On Sunday, the day Morgan Pressel won in the California desert and Adam Scott won in Houston, Tiger Woods played a leisurely nine holes at Augusta National. He had no playing partners, and almost nobody was watching. Steve Williams carried the bag, and Hank Haney, Tiger’s swing coach, carried an umbrella he did not need. When Woods came off the 9th green, there was a column of sweat between the shoulder blades of his shirt, and his shoes were speckled with green dust, spring pollen off the
dogwoods. It was only Sunday, the Sunday before Masters Sunday, and the course was already hard and dry — just the way the Augusta bosses want it.
Last week in Augusta — maybe Al Gore was noting this too — the days felt more like summer than spring, and the golf-centric Augusta forecast for this week was predicting four dry days for the tournament. There’s never been a dry year to truly access the total impact of all the course changes in the Hootie years: growing rough, planting trees, moving tees. The bright-red sign, weather warning, with two gray clouds split by a yellow thunderbolt, has been a regular presence on the scoreboards since 2002. There has been a drenching rain every year. This could be the April when we finally see the course as William (Hootie) Johnson and his architect, Tom Fazio, intended it. On Sunday, the Sunday before Masters Sunday, you could land a cut four-iron in front of the 1st green and watch it trickle off the back. Try making par from there.
Fast and firm — you may remember parched Hoylake at the British Open that Woods won last July — diminishes the importance of the driver and accentuates the role of distance control, lag putting, craftiness. As Tiger leads in those categories too, he should still be your man. But dry is good for Chris DiMarco, Luke Donald, Tom Watson and Mike Weir, among others. Larry Mize lives.
The National, of course, will be green. It’s Augusta, birthplace of American Green. On your HDTV it’ll be especially green. But the players’ tees won’t show any dirt when they pull them back out. It’s close to bone dry underneath the green paint. The main sound on Sunday came from subterranean pumps sucking moisture out of the fairways.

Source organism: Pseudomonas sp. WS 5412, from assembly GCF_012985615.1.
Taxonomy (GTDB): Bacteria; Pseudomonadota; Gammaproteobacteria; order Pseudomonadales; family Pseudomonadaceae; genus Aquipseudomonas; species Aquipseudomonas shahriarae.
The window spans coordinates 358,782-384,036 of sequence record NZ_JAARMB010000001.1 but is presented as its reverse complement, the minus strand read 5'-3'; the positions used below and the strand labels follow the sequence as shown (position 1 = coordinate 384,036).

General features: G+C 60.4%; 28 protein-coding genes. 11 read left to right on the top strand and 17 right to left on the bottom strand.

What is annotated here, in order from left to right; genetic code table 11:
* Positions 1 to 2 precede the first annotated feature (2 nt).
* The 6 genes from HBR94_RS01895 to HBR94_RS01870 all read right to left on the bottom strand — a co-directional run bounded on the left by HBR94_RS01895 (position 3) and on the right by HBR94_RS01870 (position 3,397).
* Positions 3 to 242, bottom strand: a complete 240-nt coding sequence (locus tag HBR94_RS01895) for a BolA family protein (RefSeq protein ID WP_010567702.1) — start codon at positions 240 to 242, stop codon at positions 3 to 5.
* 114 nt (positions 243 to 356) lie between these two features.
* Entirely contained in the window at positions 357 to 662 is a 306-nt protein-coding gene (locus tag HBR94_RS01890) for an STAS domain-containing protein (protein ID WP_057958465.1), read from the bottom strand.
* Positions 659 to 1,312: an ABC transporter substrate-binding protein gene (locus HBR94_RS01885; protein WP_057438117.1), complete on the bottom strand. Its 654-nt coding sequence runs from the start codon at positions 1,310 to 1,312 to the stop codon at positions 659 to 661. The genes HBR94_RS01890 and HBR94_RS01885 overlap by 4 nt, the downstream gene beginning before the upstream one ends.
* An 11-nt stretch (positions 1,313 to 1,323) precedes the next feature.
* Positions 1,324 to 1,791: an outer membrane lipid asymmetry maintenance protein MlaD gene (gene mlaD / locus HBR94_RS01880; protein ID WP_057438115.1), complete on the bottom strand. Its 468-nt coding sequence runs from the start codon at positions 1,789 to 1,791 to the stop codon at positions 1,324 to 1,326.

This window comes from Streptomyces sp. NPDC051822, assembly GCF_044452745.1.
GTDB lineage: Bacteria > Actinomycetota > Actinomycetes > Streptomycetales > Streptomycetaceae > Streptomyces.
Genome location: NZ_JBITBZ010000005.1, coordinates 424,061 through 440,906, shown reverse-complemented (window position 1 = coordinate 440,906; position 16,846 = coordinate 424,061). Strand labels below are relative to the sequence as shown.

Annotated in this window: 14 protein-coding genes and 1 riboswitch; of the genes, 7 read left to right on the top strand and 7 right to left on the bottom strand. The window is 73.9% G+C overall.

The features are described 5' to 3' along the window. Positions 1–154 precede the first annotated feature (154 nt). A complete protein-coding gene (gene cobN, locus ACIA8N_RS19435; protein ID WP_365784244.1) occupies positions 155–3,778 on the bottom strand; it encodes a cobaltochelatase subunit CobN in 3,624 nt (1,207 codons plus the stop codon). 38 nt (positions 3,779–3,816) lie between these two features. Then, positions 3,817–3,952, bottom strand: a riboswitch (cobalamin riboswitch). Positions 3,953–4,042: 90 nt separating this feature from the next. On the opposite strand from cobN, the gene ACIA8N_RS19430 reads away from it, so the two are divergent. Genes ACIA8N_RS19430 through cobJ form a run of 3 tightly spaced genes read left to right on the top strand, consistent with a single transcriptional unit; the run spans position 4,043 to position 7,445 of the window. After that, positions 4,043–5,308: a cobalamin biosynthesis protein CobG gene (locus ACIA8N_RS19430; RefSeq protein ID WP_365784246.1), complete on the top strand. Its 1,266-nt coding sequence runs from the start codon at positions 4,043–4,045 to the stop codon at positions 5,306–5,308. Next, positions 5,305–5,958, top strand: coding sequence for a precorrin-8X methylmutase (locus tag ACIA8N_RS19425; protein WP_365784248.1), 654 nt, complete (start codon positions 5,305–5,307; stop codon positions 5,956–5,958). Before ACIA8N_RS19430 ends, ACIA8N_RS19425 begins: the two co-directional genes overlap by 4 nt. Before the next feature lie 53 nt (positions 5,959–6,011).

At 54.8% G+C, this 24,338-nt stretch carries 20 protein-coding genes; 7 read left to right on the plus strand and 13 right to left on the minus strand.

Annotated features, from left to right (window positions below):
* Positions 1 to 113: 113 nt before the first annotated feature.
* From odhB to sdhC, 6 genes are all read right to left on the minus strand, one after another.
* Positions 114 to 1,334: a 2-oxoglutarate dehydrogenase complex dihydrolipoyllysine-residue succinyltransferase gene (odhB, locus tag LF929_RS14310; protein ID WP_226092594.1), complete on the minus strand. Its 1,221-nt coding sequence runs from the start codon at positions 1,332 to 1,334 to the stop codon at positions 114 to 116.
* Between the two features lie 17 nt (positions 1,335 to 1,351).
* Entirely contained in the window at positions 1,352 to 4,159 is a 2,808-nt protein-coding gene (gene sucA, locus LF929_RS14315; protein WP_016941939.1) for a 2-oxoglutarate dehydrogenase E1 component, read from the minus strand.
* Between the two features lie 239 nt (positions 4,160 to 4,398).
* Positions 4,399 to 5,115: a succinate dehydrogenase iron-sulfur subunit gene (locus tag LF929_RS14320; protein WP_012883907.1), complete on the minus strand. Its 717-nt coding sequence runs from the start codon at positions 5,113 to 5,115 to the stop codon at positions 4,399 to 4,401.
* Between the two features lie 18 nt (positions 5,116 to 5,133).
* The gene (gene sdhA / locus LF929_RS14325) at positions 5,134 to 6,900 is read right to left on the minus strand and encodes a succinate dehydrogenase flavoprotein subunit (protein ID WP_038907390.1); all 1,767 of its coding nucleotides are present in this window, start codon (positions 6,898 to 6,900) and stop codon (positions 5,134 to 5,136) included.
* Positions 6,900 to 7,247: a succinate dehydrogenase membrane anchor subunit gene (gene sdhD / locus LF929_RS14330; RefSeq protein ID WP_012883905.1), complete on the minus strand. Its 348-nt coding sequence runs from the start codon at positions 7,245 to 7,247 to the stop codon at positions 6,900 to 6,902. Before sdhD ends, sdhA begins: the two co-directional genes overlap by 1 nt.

The Sunday before Masters Sunday is a peculiar, pleasant hybrid of a day at Augusta National. There are no roars spreading across the grounds, not even polite applause. Phil Mickelson made a 1 on 16, and who saw it? No reporters, no cameras, no spectators. Until last week Tiger had never played on the Sunday before Masters Sunday, a day when the course is open to members, their guests and tournament contestants and closed to spectators.
A woman in a straw hat was playing a few holes ahead of Tiger. On Sunday, 50 or so Masters competitors played. Some — Woods, Ernie Els and Charles Howell among them — played as singletons. Others, including Davis Love III and Gary Player, played with amateur friends. Some played with countrymen (Jose Maria Olazabal and Miguel Angel Jimenez; Brett Wetterich and Chad Campbell). Nobody was grinding. Love, as is his practice-round custom, chit-chatted his way around with his friend Peter Broome, a Titleist executive. The changes at 11 (wider fairway, fewer trees)? Unnoticed by Love’s group. Well, maybe one guy was grinding. Tiger played two shots from the fairway bunker on one.
Sunday, by anecdotal evidence, was slightly busier than usual, but the six days before it were quieter. When the Tour stop was in Atlanta the week before the Masters, players would come over on Monday and Tuesday. Nobody, of course, commuted from Houston. Phil Mickelson, who last year won in Atlanta before winning the Masters, arrived at Augusta last Thursday, doing as much hanging out as anything else. He loves the place. With Tiger, it’s harder to tell.